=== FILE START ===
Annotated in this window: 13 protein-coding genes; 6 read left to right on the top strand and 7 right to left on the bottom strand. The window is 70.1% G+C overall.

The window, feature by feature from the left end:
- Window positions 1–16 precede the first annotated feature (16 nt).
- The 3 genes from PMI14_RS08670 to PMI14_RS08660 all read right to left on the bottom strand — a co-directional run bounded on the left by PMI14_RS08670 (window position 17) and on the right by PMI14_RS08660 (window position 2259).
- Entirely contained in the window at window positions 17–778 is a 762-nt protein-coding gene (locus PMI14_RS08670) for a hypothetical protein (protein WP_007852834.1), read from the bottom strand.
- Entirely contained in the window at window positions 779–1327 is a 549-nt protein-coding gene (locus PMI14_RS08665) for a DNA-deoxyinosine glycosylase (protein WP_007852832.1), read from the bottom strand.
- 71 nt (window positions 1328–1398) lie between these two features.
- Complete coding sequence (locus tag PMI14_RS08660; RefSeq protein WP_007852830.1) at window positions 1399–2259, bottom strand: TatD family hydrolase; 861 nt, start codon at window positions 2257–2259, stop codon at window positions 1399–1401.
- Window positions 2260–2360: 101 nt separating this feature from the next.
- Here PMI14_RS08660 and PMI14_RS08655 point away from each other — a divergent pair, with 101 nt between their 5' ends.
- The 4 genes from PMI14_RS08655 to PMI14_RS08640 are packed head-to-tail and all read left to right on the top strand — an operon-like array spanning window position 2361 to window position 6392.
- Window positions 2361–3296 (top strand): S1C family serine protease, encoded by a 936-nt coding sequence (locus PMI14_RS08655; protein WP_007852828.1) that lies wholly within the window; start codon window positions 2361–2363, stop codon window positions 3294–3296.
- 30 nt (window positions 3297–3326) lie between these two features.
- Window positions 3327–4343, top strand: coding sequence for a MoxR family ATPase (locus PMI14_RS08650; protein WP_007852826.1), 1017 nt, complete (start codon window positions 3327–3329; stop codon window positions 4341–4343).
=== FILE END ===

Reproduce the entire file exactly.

Annotated in this window: 13 protein-coding genes; 6 read left to right on the top strand and 7 right to left on the bottom strand. The window is 70.1% G+C overall.

The window, feature by feature from the left end:
- Window positions 1–16 precede the first annotated feature (16 nt).
- The 3 genes from PMI14_RS08670 to PMI14_RS08660 all read right to left on the bottom strand — a co-directional run bounded on the left by PMI14_RS08670 (window position 17) and on the right by PMI14_RS08660 (window position 2259).
- Entirely contained in the window at window positions 17–778 is a 762-nt protein-coding gene (locus PMI14_RS08670) for a hypothetical protein (protein WP_007852834.1), read from the bottom strand.
- Entirely contained in the window at window positions 779–1327 is a 549-nt protein-coding gene (locus PMI14_RS08665) for a DNA-deoxyinosine glycosylase (protein WP_007852832.1), read from the bottom strand.
- 71 nt (window positions 1328–1398) lie between these two features.
- Complete coding sequence (locus tag PMI14_RS08660; RefSeq protein WP_007852830.1) at window positions 1399–2259, bottom strand: TatD family hydrolase; 861 nt, start codon at window positions 2257–2259, stop codon at window positions 1399–1401.
- Window positions 2260–2360: 101 nt separating this feature from the next.
- Here PMI14_RS08660 and PMI14_RS08655 point away from each other — a divergent pair, with 101 nt between their 5' ends.
- The 4 genes from PMI14_RS08655 to PMI14_RS08640 are packed head-to-tail and all read left to right on the top strand — an operon-like array spanning window position 2361 to window position 6392.
- Window positions 2361–3296 (top strand): S1C family serine protease, encoded by a 936-nt coding sequence (locus PMI14_RS08655; protein WP_007852828.1) that lies wholly within the window; start codon window positions 2361–2363, stop codon window positions 3294–3296.
- 30 nt (window positions 3297–3326) lie between these two features.
- Window positions 3327–4343, top strand: coding sequence for a MoxR family ATPase (locus PMI14_RS08650; protein WP_007852826.1), 1017 nt, complete (start codon window positions 3327–3329; stop codon window positions 4341–4343).